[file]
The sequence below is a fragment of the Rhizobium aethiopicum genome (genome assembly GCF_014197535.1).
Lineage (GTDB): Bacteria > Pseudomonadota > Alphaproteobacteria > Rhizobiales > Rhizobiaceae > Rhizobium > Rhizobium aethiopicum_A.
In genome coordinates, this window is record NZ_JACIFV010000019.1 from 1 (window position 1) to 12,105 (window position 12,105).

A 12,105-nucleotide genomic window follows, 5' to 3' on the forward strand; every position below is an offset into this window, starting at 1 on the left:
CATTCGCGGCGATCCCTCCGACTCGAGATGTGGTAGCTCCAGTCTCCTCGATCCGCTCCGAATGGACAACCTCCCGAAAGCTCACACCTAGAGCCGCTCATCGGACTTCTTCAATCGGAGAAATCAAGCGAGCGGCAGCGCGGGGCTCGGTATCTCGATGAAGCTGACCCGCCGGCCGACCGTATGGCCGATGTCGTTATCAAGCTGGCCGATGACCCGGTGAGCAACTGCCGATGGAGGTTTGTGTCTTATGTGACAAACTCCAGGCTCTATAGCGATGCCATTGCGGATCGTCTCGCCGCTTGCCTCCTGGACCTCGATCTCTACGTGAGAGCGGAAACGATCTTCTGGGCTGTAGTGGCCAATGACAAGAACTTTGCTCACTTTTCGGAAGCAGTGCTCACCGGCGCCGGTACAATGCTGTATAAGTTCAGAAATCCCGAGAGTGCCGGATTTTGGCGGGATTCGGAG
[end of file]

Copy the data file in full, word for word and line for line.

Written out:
The sequence below is a fragment of the Rhizobium aethiopicum genome (genome assembly GCF_014197535.1).
Lineage (GTDB): Bacteria > Pseudomonadota > Alphaproteobacteria > Rhizobiales > Rhizobiaceae > Rhizobium > Rhizobium aethiopicum_A.
In genome coordinates, this window is record NZ_JACIFV010000019.1 from 1 (window position 1) to 12,105 (window position 12,105).

A 12,105-nucleotide genomic window follows, 5' to 3' on the forward strand; every position below is an offset into this window, starting at 1 on the left:
CATTCGCGGCGATCCCTCCGACTCGAGATGTGGTAGCTCCAGTCTCCTCGATCCGCTCCGAATGGACAACCTCCCGAAAGCTCACACCTAGAGCCGCTCATCGGACTTCTTCAATCGGAGAAATCAAGCGAGCGGCAGCGCGGGGCTCGGTATCTCGATGAAGCTGACCCGCCGGCCGACCGTATGGCCGATGTCGTTATCAAGCTGGCCGATGACCCGGTGAGCAACTGCCGATGGAGGTTTGTGTCTTATGTGACAAACTCCAGGCTCTATAGCGATGCCATTGCGGATCGTCTCGCCGCTTGCCTCCTGGACCTCGATCTCTACGTGAGAGCGGAAACGATCTTCTGGGCTGTAGTGGCCAATGACAAGAACTTTGCTCACTTTTCGGAAGCAGTGCTCACCGGCGCCGGTACAATGCTGTATAAGTTCAGAAATCCCGAGAGTGCCGGATTTTGGCGGGATTCGGAG